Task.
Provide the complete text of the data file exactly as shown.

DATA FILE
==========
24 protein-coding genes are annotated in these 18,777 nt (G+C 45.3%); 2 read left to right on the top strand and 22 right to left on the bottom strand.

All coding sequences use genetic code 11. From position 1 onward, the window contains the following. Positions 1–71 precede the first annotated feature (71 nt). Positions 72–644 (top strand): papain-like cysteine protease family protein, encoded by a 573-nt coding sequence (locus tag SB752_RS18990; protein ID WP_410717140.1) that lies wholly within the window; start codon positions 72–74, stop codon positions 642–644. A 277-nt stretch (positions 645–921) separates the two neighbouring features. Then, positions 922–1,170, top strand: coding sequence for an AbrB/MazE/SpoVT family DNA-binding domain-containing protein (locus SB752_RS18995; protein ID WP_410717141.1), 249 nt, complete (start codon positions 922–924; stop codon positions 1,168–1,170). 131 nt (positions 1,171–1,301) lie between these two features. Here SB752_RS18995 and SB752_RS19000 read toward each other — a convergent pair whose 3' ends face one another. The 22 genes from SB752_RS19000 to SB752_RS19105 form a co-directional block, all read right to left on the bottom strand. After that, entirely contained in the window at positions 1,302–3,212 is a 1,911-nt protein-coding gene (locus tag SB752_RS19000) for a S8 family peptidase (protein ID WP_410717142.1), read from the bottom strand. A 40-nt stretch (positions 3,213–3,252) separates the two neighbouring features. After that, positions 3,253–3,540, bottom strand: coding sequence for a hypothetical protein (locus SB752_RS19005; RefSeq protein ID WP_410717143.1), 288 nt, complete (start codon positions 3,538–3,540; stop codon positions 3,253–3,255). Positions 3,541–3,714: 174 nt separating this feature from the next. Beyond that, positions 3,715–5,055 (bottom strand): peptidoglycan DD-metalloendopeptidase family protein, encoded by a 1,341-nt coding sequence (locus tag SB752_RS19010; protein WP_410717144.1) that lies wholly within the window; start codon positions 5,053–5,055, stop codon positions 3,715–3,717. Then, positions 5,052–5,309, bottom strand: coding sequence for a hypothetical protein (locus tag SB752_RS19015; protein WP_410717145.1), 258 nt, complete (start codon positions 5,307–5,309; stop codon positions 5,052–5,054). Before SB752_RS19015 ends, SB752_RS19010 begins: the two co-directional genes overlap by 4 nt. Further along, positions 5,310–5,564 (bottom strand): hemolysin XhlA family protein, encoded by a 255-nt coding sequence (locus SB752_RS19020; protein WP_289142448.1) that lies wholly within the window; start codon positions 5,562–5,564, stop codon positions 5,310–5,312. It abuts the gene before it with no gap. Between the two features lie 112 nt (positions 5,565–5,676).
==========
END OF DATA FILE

24 protein-coding genes are annotated in these 18,777 nt (G+C 45.3%); 2 read left to right on the top strand and 22 right to left on the bottom strand.

All coding sequences use genetic code 11. From position 1 onward, the window contains the following. Positions 1–71 precede the first annotated feature (71 nt). Positions 72–644 (top strand): papain-like cysteine protease family protein, encoded by a 573-nt coding sequence (locus tag SB752_RS18990; protein ID WP_410717140.1) that lies wholly within the window; start codon positions 72–74, stop codon positions 642–644. A 277-nt stretch (positions 645–921) separates the two neighbouring features. Then, positions 922–1,170, top strand: coding sequence for an AbrB/MazE/SpoVT family DNA-binding domain-containing protein (locus SB752_RS18995; protein ID WP_410717141.1), 249 nt, complete (start codon positions 922–924; stop codon positions 1,168–1,170). 131 nt (positions 1,171–1,301) lie between these two features. Here SB752_RS18995 and SB752_RS19000 read toward each other — a convergent pair whose 3' ends face one another. The 22 genes from SB752_RS19000 to SB752_RS19105 form a co-directional block, all read right to left on the bottom strand. After that, entirely contained in the window at positions 1,302–3,212 is a 1,911-nt protein-coding gene (locus tag SB752_RS19000) for a S8 family peptidase (protein ID WP_410717142.1), read from the bottom strand. A 40-nt stretch (positions 3,213–3,252) separates the two neighbouring features. After that, positions 3,253–3,540, bottom strand: coding sequence for a hypothetical protein (locus SB752_RS19005; RefSeq protein ID WP_410717143.1), 288 nt, complete (start codon positions 3,538–3,540; stop codon positions 3,253–3,255). Positions 3,541–3,714: 174 nt separating this feature from the next. Beyond that, positions 3,715–5,055 (bottom strand): peptidoglycan DD-metalloendopeptidase family protein, encoded by a 1,341-nt coding sequence (locus tag SB752_RS19010; protein WP_410717144.1) that lies wholly within the window; start codon positions 5,053–5,055, stop codon positions 3,715–3,717. Then, positions 5,052–5,309, bottom strand: coding sequence for a hypothetical protein (locus tag SB752_RS19015; protein WP_410717145.1), 258 nt, complete (start codon positions 5,307–5,309; stop codon positions 5,052–5,054). Before SB752_RS19015 ends, SB752_RS19010 begins: the two co-directional genes overlap by 4 nt. Further along, positions 5,310–5,564 (bottom strand): hemolysin XhlA family protein, encoded by a 255-nt coding sequence (locus SB752_RS19020; protein WP_289142448.1) that lies wholly within the window; start codon positions 5,562–5,564, stop codon positions 5,310–5,312. It abuts the gene before it with no gap. Between the two features lie 112 nt (positions 5,565–5,676).